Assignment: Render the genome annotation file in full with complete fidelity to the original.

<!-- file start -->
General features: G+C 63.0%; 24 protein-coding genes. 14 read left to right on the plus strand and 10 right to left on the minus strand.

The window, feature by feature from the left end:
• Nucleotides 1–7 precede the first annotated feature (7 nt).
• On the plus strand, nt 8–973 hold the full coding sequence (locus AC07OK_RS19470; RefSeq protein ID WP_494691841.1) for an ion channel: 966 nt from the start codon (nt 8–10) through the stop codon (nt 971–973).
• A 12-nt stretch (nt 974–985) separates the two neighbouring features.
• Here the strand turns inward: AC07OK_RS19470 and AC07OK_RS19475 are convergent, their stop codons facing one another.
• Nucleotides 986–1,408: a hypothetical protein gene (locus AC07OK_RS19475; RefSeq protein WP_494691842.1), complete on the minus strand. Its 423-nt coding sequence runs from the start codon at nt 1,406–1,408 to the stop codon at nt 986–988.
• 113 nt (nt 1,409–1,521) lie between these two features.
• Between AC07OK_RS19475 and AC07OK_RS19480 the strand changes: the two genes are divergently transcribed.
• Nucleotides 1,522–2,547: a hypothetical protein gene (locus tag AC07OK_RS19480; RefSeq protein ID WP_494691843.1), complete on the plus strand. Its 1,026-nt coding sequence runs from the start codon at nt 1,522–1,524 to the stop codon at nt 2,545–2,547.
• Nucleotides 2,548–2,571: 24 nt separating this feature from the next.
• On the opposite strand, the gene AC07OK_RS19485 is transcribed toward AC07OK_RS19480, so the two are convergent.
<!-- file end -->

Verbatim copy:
General features: G+C 63.0%; 24 protein-coding genes. 14 read left to right on the plus strand and 10 right to left on the minus strand.

The window, feature by feature from the left end:
• Nucleotides 1–7 precede the first annotated feature (7 nt).
• On the plus strand, nt 8–973 hold the full coding sequence (locus AC07OK_RS19470; RefSeq protein ID WP_494691841.1) for an ion channel: 966 nt from the start codon (nt 8–10) through the stop codon (nt 971–973).
• A 12-nt stretch (nt 974–985) separates the two neighbouring features.
• Here the strand turns inward: AC07OK_RS19470 and AC07OK_RS19475 are convergent, their stop codons facing one another.
• Nucleotides 986–1,408: a hypothetical protein gene (locus AC07OK_RS19475; RefSeq protein WP_494691842.1), complete on the minus strand. Its 423-nt coding sequence runs from the start codon at nt 1,406–1,408 to the stop codon at nt 986–988.
• 113 nt (nt 1,409–1,521) lie between these two features.
• Between AC07OK_RS19475 and AC07OK_RS19480 the strand changes: the two genes are divergently transcribed.
• Nucleotides 1,522–2,547: a hypothetical protein gene (locus tag AC07OK_RS19480; RefSeq protein ID WP_494691843.1), complete on the plus strand. Its 1,026-nt coding sequence runs from the start codon at nt 1,522–1,524 to the stop codon at nt 2,545–2,547.
• Nucleotides 2,548–2,571: 24 nt separating this feature from the next.
• On the opposite strand, the gene AC07OK_RS19485 is transcribed toward AC07OK_RS19480, so the two are convergent.